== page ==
The clock is ticking on Site C

The results of the BC election are finally in, and the message is clear: Almost sixty per cent of voters called for a review or cancellation of the Site C dam. Their concerns must be honoured by the incumbent government.

There is no political mandate to push the dam further. There is no economic case to push it further.

The project can still be stopped, and this reality is closer than ever. We have a government-in-waiting that has said it will review the dam.

Territory of Treaty 8 First Nations on the Peace River. Photo by Louis Bockner.

The current government has no social license to authorize BC Hydro to award new contracts. But Christy Clark may still try to push the project forward in whatever way she can.

The Boons and Meeks, farm families in the Peace, have had their evictions postponed till the end of June. But if road realignment work continues, they remain in danger of losing their homes. This work would also cause devastating and irreversible harms to First Nations’ grave sites and cultural heritage. Given the current uncertainty over Site C’s fate, BC Hydro must put a pause on these evictions and destructive activities.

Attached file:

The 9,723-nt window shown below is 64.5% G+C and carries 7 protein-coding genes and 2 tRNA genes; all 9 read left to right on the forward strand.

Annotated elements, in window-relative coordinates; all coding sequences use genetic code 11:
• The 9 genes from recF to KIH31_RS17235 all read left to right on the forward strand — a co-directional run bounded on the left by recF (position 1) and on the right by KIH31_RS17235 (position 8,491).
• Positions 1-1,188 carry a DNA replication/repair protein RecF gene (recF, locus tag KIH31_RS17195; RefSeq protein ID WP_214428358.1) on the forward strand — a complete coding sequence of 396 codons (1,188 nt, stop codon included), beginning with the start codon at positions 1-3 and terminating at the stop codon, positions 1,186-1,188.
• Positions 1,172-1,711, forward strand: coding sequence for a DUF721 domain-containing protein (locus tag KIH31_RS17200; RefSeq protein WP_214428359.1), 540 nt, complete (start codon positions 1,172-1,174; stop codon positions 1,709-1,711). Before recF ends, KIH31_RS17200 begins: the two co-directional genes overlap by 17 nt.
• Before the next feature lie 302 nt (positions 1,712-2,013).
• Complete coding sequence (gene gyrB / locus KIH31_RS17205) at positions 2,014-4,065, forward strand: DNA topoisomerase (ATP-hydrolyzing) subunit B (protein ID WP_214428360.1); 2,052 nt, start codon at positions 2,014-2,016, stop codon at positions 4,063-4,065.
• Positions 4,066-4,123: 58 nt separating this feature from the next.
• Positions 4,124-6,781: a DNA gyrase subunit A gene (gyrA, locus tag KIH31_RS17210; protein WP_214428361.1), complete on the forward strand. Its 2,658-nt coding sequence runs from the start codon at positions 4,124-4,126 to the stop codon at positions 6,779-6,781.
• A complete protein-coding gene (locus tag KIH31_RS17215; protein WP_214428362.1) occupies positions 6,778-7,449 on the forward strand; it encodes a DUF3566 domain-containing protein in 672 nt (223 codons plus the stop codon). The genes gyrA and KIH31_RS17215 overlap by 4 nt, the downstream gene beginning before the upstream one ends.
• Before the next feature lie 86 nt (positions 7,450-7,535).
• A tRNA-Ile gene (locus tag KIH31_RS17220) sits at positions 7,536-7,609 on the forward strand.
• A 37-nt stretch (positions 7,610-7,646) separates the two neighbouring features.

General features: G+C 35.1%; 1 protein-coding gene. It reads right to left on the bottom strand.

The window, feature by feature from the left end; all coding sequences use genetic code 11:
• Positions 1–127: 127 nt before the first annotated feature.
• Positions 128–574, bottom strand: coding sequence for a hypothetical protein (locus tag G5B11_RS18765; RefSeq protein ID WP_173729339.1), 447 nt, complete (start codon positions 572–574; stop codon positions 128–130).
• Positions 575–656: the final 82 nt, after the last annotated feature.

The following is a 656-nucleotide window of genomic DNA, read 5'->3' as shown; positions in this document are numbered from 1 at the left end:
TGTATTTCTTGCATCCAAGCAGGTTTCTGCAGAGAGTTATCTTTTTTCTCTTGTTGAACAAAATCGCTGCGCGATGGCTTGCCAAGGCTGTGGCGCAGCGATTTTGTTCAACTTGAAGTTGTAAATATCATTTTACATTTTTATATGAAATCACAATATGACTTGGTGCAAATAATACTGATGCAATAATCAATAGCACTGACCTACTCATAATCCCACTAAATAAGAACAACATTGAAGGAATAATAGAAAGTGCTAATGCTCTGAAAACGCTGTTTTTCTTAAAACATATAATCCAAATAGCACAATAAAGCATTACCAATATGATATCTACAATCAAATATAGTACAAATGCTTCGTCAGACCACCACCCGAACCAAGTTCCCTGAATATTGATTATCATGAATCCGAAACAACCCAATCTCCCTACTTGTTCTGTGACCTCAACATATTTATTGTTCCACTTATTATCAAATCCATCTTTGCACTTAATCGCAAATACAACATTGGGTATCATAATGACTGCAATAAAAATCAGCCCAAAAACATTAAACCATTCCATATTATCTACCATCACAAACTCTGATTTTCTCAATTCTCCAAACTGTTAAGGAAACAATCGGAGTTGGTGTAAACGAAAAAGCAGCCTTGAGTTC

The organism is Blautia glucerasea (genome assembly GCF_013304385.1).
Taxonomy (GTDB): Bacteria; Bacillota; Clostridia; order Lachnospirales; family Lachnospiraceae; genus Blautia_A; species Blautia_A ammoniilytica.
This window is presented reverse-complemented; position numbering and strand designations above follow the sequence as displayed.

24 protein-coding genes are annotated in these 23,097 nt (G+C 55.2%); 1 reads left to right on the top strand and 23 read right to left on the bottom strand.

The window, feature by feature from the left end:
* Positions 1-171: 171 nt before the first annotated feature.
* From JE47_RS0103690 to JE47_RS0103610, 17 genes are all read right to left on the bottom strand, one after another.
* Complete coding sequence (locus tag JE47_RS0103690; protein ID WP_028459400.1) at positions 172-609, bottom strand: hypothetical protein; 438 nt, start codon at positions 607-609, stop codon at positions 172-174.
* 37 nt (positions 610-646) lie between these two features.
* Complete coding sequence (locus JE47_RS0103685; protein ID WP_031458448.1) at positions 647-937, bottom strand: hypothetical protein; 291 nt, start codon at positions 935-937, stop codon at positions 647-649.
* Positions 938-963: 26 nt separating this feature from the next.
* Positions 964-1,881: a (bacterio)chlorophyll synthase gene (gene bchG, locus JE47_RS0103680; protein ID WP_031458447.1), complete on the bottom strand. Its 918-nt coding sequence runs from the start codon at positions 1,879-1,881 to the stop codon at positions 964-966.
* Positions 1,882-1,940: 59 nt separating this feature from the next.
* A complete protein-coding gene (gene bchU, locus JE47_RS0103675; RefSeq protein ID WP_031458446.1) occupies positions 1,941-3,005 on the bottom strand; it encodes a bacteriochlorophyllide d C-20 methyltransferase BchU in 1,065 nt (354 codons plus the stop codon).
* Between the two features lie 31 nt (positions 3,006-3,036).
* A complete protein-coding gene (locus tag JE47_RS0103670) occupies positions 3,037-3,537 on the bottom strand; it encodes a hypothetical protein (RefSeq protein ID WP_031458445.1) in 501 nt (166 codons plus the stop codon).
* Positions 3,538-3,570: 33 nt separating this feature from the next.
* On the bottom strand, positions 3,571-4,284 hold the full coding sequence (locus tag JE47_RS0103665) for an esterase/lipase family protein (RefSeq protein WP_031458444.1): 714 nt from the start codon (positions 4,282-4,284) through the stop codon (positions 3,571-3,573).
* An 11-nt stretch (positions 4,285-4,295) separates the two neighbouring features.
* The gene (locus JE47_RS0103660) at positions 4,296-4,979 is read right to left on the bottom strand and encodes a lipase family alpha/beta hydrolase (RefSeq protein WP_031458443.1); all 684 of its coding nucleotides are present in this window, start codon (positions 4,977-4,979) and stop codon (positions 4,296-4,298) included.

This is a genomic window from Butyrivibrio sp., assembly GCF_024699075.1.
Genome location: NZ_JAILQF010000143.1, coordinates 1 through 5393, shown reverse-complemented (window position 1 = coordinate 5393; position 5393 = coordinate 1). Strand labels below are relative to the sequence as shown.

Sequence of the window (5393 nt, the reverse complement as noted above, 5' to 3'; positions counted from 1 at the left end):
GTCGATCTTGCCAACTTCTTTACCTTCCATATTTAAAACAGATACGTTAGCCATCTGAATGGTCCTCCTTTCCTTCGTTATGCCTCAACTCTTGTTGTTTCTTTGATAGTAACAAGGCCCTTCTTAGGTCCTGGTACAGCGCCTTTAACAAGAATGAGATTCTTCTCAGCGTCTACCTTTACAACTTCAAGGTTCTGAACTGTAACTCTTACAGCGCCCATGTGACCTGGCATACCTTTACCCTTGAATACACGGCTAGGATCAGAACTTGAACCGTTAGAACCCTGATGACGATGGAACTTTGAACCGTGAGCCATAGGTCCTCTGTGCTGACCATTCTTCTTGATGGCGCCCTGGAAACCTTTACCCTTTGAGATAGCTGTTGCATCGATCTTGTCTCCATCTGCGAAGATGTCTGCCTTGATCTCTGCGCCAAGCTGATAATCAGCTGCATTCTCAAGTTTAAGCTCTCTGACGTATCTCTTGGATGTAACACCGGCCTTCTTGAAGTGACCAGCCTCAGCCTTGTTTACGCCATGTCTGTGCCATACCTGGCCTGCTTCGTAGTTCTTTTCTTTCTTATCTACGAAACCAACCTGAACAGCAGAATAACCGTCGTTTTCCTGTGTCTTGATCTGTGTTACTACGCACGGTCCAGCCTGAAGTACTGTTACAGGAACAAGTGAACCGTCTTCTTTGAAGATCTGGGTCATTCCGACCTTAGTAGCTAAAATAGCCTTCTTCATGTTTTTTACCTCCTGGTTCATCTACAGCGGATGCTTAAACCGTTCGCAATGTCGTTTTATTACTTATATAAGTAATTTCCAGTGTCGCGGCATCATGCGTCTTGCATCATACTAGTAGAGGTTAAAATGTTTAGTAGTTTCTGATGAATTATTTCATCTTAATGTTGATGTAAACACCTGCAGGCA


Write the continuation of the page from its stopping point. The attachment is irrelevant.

In just a few short weeks, a $2 billion construction contract could be also be signed by BC Hydro, locking Hydro customers into even higher Hydro bills, even if Site C is shelved. This major contract for a generating station, powerhouse and spillways could be announced as early as July 2017, but has not yet been signed with any of the four shortlisted proponents. There have been many on-site problems and non-compliance issues. In February, a huge tension crack suddenly appeared in the slide-prone banks of the Peace River.

Yvonne Tupper of the Salteau First Nation. Photo by Louis Bockner.

Christy Clark must not allow BC Hydro to award any new dam contracts before the BC Utilities Commission concludes its review of the Site C dam.

The incoming government has committed to the UN Declaration on the Rights of Indigenous Peoples, the calls-to-action of the Truth and Reconciliation Commission and the Tsilhqot’in Supreme Court decision. In light of these commitments, destructive activities that harm First Nations’ heritage should be stopped immediately.

Christy Clark has lost her mandate on Site C. She needs to hear loud and clear that you’re watching and you expect her to respect the wishes of the majority of BC voters.

Sierra Club BC is working quickly with our partners to ensure that Site C remains in the spotlight and goes for a full and rigorous review of the project and alternatives. Help us keep the pressure on – donate today.